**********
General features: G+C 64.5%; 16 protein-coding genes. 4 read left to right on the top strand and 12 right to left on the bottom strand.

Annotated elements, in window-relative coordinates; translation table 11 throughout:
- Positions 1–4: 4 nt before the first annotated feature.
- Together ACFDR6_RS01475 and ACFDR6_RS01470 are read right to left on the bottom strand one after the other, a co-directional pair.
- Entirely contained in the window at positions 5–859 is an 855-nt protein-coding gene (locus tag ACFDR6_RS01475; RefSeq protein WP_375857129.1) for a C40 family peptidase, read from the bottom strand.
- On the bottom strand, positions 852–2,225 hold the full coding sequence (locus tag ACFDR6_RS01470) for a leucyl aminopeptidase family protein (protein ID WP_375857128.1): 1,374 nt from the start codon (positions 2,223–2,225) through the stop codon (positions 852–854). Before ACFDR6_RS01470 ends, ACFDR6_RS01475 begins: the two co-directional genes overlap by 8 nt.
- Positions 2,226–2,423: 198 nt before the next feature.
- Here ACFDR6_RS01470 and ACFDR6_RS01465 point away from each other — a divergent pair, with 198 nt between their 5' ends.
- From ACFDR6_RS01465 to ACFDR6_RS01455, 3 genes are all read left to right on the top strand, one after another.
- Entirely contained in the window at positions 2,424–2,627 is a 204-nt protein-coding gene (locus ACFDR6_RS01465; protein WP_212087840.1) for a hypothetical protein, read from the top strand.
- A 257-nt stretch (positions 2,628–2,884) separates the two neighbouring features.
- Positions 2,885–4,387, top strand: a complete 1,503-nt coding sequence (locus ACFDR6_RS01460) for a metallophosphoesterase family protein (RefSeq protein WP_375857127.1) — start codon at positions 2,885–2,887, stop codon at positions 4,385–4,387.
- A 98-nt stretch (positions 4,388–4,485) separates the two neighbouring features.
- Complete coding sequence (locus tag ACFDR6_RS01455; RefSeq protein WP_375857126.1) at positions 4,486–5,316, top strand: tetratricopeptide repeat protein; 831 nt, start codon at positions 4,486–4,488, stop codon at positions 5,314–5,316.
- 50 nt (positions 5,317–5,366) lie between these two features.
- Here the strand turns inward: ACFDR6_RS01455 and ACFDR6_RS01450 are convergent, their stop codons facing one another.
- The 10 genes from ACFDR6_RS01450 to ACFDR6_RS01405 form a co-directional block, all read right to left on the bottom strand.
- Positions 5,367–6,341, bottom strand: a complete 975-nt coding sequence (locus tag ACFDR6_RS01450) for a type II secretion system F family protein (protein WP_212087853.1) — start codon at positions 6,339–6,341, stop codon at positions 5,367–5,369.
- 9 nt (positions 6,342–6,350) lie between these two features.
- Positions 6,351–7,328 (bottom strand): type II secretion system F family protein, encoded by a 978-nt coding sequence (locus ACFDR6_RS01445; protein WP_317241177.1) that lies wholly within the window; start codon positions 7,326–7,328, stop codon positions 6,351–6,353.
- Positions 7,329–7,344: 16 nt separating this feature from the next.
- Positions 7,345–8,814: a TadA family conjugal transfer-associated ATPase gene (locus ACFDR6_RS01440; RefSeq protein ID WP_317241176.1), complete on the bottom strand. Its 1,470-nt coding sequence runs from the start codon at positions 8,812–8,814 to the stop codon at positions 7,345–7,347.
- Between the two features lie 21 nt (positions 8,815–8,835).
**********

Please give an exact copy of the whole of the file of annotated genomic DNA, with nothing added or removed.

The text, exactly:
General features: G+C 64.5%; 16 protein-coding genes. 4 read left to right on the top strand and 12 right to left on the bottom strand.

Annotated elements, in window-relative coordinates; translation table 11 throughout:
- Positions 1–4: 4 nt before the first annotated feature.
- Together ACFDR6_RS01475 and ACFDR6_RS01470 are read right to left on the bottom strand one after the other, a co-directional pair.
- Entirely contained in the window at positions 5–859 is an 855-nt protein-coding gene (locus tag ACFDR6_RS01475; RefSeq protein WP_375857129.1) for a C40 family peptidase, read from the bottom strand.
- On the bottom strand, positions 852–2,225 hold the full coding sequence (locus tag ACFDR6_RS01470) for a leucyl aminopeptidase family protein (protein ID WP_375857128.1): 1,374 nt from the start codon (positions 2,223–2,225) through the stop codon (positions 852–854). Before ACFDR6_RS01470 ends, ACFDR6_RS01475 begins: the two co-directional genes overlap by 8 nt.
- Positions 2,226–2,423: 198 nt before the next feature.
- Here ACFDR6_RS01470 and ACFDR6_RS01465 point away from each other — a divergent pair, with 198 nt between their 5' ends.
- From ACFDR6_RS01465 to ACFDR6_RS01455, 3 genes are all read left to right on the top strand, one after another.
- Entirely contained in the window at positions 2,424–2,627 is a 204-nt protein-coding gene (locus ACFDR6_RS01465; protein WP_212087840.1) for a hypothetical protein, read from the top strand.
- A 257-nt stretch (positions 2,628–2,884) separates the two neighbouring features.
- Positions 2,885–4,387, top strand: a complete 1,503-nt coding sequence (locus ACFDR6_RS01460) for a metallophosphoesterase family protein (RefSeq protein WP_375857127.1) — start codon at positions 2,885–2,887, stop codon at positions 4,385–4,387.
- A 98-nt stretch (positions 4,388–4,485) separates the two neighbouring features.
- Complete coding sequence (locus tag ACFDR6_RS01455; RefSeq protein WP_375857126.1) at positions 4,486–5,316, top strand: tetratricopeptide repeat protein; 831 nt, start codon at positions 4,486–4,488, stop codon at positions 5,314–5,316.
- 50 nt (positions 5,317–5,366) lie between these two features.
- Here the strand turns inward: ACFDR6_RS01455 and ACFDR6_RS01450 are convergent, their stop codons facing one another.
- The 10 genes from ACFDR6_RS01450 to ACFDR6_RS01405 form a co-directional block, all read right to left on the bottom strand.
- Positions 5,367–6,341, bottom strand: a complete 975-nt coding sequence (locus tag ACFDR6_RS01450) for a type II secretion system F family protein (protein WP_212087853.1) — start codon at positions 6,339–6,341, stop codon at positions 5,367–5,369.
- 9 nt (positions 6,342–6,350) lie between these two features.
- Positions 6,351–7,328 (bottom strand): type II secretion system F family protein, encoded by a 978-nt coding sequence (locus ACFDR6_RS01445; protein WP_317241177.1) that lies wholly within the window; start codon positions 7,326–7,328, stop codon positions 6,351–6,353.
- Positions 7,329–7,344: 16 nt separating this feature from the next.
- Positions 7,345–8,814: a TadA family conjugal transfer-associated ATPase gene (locus ACFDR6_RS01440; RefSeq protein ID WP_317241176.1), complete on the bottom strand. Its 1,470-nt coding sequence runs from the start codon at positions 8,812–8,814 to the stop codon at positions 7,345–7,347.
- Between the two features lie 21 nt (positions 8,815–8,835).